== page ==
NZ police perform haka for Matt Ratana who protected Princess Diana

Incredible moment New Zealand police perform a haka to honour murdered Sgt Matt Ratana who once protected Princess Diana before being shot by a handcuffed suspect inside a cop shop

  • Māori war dance done by police recruits in New Zealand in honour of a colleague
  • Sergeant Matt Ratana was fatally shot in September in Croydon, South London 
  • The footage of the incredible haka was filmed on Tuesday at memorial service 

A group of New Zealand police officers has performed a haka in honour of their slain colleague who had moved to London to join the Met police force. 

Incredible footage shows police carrying out the traditional Māori dance at Porirua College near Wellington following the shooting of Sergeant Matt Ratana in September in Croydon, South London. 

He was remembered in a service that also paid tribute to New Zealand Constable Matthew Hunt, 28, who was killed in a traffic stop in Massey, West Auckland, in June. 

Sergeant Matiu Ratana (pictured with his partner Sue) was allegedly shot by a 23-year-old man who was detained for possession of ammunition at Croydon custody centre in South London

Speaking during the service on Tuesday, New Zealand Police Commissioner Andrew Coster said: ‘Our recruits will perform a haka to the memorial wall. 

‘This haka ensures the manner of our slain officers never diminishes. Every new constable at the beginning of their career in police takes part in the haka to the wall as Matthew (Hunt) did.

‘The haka says ”let our hearts beat as one, let our thoughts be united, let our cause be collective”. In my view this very eloquently express why we’re gathered here today.

‘We also take this opportunity to remember London Metropolitan Police Sergeant Matui Ratana who was shot on duty.

‘Matui was also a part of the New Zealand police family having served with us from 2003 to 2008. Described by former colleagues as a ‘larger than life character’, we remember him today.’ 

The performance was praised on social media today, with West Midlands Police Chief Superintedent Chris Todd tweeting: ‘What an impressive tribute. No need to say anymore…the clip says it all. #RIPMattRatana.’  

Every new constable at the beginning of their career in the New Zealand police takes part in the haka to the memorial wall at Porirua College (pictured today)

Sgt Ratana receiving a long and good service medal from the Commissioner Cressida Dick on May 31 2017. Paying tribute to Sgt Ratana, Dame Cressida told the Evening Standard : ‘Matt was a great police officer. He was a fine skipper — our word for a sergeant — and a lovely man, with a ready smile and a big heart.

Originally from Hawke’s Bay, Sgt Ratana went to the UK in 1989 while in his early 20s and joined the Metropolitan Police in London two years later.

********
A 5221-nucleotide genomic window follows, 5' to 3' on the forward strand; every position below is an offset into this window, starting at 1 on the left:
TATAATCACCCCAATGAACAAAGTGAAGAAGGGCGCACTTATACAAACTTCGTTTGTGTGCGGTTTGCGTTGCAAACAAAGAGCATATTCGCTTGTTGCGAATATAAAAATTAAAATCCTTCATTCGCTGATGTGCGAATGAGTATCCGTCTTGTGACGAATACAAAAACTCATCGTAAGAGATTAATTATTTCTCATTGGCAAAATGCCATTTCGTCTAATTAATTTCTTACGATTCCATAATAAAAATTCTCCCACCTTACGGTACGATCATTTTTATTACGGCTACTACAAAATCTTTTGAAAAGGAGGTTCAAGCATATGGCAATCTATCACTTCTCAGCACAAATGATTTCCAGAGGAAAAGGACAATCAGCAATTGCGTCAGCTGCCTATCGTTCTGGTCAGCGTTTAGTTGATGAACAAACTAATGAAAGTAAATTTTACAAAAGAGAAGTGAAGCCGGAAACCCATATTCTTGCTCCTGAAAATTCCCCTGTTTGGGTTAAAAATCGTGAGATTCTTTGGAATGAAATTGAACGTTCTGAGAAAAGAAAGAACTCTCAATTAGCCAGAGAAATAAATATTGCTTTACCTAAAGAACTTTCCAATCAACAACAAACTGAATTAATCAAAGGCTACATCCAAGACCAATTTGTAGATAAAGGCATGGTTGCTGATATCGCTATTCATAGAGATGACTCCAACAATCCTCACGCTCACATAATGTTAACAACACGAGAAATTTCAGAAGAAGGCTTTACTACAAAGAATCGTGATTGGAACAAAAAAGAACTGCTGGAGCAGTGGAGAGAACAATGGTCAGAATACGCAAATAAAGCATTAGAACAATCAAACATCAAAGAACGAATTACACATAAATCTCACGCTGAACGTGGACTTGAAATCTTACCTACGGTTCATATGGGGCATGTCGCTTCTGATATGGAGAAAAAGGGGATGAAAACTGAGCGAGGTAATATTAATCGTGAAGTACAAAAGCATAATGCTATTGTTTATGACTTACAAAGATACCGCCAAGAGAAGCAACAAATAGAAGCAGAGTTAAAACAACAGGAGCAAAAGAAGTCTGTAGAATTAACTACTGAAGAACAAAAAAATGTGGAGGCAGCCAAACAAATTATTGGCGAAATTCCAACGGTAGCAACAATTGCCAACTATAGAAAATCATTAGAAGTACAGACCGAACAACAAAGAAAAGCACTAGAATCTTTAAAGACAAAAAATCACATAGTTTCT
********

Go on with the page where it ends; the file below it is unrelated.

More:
The popular sergeant then returned to New Zealand to serve for Auckland City and Counties Manukau police between 2003 and 2008, before going back to Britain. 

He also acted as a protection officer for Princess Diana, the Queen Mother and former Prime Minister John Major at one stage.

The 54-year-old was shot as he was preparing to search a handcuffed suspect – widely named as Louis De Zoysa, 23 – who had managed to smuggle a revolver into the custody suite in Croydon, south London on September 25.

He was rushed to hospital after the shooting at  2.15am last Friday – but was tragically pronounced dead after fighting for his life for two hours.

At 11am, colleagues from across the country paid tribute to Sgt Ratana, calling him a close friend who was part of the ‘police family’.

Officers up and down Britain observed a minutes silence in memory of Sgt Ratana with many forces sharing images of their solemn tributes to social media. 

A year from retirement, the inspirational police officer (pictured) had thrown himself into coaching and was looking forward to being able to focus fully on nurturing future rugby stars

The Metropolitan Police Federation account added: ‘Colleagues in New Zealand have performed a Haka to remember their fallen colleagues at their Police Remembrance Day service.

‘This year they included Sgt Matt Ratana, of the Metropolitan Police, amongst those they remembered. Thank you.’

Sgt Ratana’s partner Su Bushby previoulsy paid tribute to her ‘gentle giant’.

Speaking for the first time since his death, Ms Bushby, his girlfriend of five years, said he had an ‘infectious smile and big heart’. 

De Zoysa, of Norbury, South London, remains in a critical condition in hospital with a neck injury after allegedly shooting himself when five shots were discharged while his hands were handcuffed behind his back. 

The group of New Zealand police officers carried out the traditional Māori dance at Porirua College near Wellington today following a memorial service

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